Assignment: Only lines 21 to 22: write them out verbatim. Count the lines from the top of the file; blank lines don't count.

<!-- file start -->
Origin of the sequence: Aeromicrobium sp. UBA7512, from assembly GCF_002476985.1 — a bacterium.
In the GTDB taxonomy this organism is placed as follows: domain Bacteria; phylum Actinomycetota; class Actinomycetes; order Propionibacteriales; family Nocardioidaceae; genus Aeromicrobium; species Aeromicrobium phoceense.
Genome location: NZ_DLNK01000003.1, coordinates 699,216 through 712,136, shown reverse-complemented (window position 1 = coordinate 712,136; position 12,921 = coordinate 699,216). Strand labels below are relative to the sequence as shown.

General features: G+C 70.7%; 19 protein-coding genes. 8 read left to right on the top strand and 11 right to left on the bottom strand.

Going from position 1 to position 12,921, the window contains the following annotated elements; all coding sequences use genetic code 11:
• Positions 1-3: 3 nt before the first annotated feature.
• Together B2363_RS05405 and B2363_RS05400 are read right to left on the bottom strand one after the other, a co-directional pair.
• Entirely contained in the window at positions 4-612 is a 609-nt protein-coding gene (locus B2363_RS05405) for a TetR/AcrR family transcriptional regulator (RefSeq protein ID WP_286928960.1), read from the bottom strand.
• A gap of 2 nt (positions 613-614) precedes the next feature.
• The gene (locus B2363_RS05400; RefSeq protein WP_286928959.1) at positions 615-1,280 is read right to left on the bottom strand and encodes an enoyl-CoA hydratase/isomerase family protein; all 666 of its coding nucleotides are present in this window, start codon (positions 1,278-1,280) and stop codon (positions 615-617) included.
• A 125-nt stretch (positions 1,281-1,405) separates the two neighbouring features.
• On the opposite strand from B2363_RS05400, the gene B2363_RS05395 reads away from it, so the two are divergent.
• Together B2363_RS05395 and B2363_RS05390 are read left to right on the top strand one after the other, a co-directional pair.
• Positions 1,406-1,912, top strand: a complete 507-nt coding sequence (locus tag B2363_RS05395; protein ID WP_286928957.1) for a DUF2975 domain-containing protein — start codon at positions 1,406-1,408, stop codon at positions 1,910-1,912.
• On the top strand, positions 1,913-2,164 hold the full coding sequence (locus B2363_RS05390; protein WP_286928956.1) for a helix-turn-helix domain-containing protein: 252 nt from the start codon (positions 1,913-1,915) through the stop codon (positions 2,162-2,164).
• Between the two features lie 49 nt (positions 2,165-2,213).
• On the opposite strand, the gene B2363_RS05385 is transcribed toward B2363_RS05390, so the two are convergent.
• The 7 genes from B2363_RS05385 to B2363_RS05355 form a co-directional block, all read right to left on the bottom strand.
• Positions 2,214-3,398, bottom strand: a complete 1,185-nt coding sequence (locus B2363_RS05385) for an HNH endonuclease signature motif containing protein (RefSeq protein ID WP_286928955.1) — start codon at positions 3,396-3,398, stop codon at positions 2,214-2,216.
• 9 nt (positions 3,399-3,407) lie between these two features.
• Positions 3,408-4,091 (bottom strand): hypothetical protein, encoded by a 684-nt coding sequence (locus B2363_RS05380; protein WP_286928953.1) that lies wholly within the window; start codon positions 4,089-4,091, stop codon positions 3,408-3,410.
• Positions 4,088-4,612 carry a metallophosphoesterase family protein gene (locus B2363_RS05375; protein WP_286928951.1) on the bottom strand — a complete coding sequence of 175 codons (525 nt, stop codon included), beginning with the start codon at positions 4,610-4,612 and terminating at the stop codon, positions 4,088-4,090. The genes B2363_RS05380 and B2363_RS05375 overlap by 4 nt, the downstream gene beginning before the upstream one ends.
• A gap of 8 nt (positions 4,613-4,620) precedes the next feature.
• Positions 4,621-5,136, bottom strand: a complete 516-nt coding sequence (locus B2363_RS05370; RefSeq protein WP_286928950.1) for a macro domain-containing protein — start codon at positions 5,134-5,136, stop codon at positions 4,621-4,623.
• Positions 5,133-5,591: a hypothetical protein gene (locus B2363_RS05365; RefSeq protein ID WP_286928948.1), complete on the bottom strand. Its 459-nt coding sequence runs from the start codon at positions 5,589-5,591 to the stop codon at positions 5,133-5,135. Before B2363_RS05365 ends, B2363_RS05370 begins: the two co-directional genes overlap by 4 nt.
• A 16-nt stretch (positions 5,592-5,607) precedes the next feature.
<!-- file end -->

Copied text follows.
• Positions 3,408-4,091 (bottom strand): hypothetical protein, encoded by a 684-nt coding sequence (locus B2363_RS05380; protein WP_286928953.1) that lies wholly within the window; start codon positions 4,089-4,091, stop codon positions 3,408-3,410.
• Positions 4,088-4,612 carry a metallophosphoesterase family protein gene (locus B2363_RS05375; protein WP_286928951.1) on the bottom strand — a complete coding sequence of 175 codons (525 nt, stop codon included), beginning with the start codon at positions 4,610-4,612 and terminating at the stop codon, positions 4,088-4,090. The genes B2363_RS05380 and B2363_RS05375 overlap by 4 nt, the downstream gene beginning before the upstream one ends.